PROPOSED VENUE RULE CHANGE FOR MEDICAL MALPRACTICE CASES IN PENNSYLVANIA
The Pennsylvania Supreme Court’s Civil Procedural Rules Committee has published a proposed rule change that would repeal the prohibition against ‘venue shopping’.
What does ‘venue shopping’ mean?
Attorneys are now prohibited from bringing an action against a health care provider in a different county than where the cause of action arose. In other words, bringing a case against a Lancaster County nursing home in a Philadelphia court is strictly forbidden. Repealing this rule would allow attorneys to drag long-term care facilities into a more appealing jurisdiction for plaintiffs.
How does this affect nursing homes, personal care homes and assisted living residences?
By allowing venue in counties with little to no relation to the underlying cause of action, claimants could shop for verdict-friendly venues in which to file their suits.
As was the case before legislative steps were taken in 2002 to address the medical malpractice crisis, Pennsylvania’s legal climate will almost certainly be made worse for the long-term care sector.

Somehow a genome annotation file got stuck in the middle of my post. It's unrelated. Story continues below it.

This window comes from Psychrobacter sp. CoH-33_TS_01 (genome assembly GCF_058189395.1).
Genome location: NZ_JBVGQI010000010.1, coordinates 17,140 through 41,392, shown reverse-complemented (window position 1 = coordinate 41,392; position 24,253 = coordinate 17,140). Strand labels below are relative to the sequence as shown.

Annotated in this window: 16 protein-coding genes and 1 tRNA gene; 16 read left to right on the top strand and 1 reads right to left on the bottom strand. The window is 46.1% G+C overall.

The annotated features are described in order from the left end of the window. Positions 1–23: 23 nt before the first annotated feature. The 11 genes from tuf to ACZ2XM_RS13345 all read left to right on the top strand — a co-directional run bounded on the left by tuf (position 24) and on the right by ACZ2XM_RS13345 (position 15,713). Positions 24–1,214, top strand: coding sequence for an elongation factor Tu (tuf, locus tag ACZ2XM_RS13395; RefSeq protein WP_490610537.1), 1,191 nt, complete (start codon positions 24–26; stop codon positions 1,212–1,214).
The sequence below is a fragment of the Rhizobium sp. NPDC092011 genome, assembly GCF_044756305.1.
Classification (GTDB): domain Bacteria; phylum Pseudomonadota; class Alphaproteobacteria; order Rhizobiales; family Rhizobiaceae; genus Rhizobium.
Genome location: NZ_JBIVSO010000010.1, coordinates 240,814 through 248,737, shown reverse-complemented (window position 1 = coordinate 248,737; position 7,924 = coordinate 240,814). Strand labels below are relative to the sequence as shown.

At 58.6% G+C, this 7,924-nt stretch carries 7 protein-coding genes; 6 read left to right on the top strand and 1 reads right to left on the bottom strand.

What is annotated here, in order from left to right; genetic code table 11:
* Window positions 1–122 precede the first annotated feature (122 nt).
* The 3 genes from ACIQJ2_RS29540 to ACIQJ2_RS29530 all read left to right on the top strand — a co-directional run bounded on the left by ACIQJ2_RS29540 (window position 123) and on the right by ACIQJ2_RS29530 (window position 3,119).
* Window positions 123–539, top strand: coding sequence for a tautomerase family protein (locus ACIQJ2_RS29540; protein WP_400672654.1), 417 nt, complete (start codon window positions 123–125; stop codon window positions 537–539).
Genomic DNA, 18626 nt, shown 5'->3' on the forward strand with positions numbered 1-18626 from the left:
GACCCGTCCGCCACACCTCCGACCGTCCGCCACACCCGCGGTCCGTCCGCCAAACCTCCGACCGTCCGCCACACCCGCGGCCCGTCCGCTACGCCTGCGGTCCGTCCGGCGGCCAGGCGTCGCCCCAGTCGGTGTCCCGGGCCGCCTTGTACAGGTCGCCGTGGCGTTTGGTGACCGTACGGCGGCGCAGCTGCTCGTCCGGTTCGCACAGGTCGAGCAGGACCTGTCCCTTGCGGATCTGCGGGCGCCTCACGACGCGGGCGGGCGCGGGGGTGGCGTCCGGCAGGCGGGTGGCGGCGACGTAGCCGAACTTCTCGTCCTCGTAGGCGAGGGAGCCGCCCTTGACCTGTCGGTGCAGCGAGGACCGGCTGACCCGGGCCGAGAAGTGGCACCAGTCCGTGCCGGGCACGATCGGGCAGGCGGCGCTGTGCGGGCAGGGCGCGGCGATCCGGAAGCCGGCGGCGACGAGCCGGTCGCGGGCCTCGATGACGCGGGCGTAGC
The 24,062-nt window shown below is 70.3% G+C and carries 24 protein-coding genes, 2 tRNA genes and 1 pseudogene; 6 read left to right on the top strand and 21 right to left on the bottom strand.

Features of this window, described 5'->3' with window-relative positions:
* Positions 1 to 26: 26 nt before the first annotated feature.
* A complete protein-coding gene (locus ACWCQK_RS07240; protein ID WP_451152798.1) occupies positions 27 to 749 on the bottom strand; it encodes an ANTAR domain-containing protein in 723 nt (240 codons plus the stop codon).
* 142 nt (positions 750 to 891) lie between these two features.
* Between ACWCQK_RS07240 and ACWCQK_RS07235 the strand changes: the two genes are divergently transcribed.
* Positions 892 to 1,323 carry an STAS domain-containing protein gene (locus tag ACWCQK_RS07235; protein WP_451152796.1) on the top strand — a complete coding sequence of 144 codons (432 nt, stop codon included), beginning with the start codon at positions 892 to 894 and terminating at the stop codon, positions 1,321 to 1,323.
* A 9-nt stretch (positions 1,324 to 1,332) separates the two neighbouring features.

We can expect higher medical liability insurance premiums, as well as access to care issues for potential residents.
Help stop this threat before it becomes a crisis!
The only way to stop the rule change is to flood the Civil Procedural Rules Committee with personal comments!
The deadline for public comment is Friday, Feb. 22, 2019
Send an email to:
Karla M. Shultz, Counsel
Civil Procedural Rules Committee
Supreme Court of Pennsylvania
Indicate that your comments refer to the proposed changes to Pennsylvania Rule of Civil Procedure 1006, relating to venue and process in medical malpractice cases.
If you have any questions, please contact Zach Shamberg, Director of Government Affairs at PHCA, at firstname.lastname@example.org or 717-221-7934.
- PHCA Press Release: Proposed PA Supreme Court Rule Could Bring Back ‘Venue Shopping’ (January 17, 2019)
- Venue Shopping Action Alert
- Protect Pa. Healthcare Sample Comment
- Proposed Rule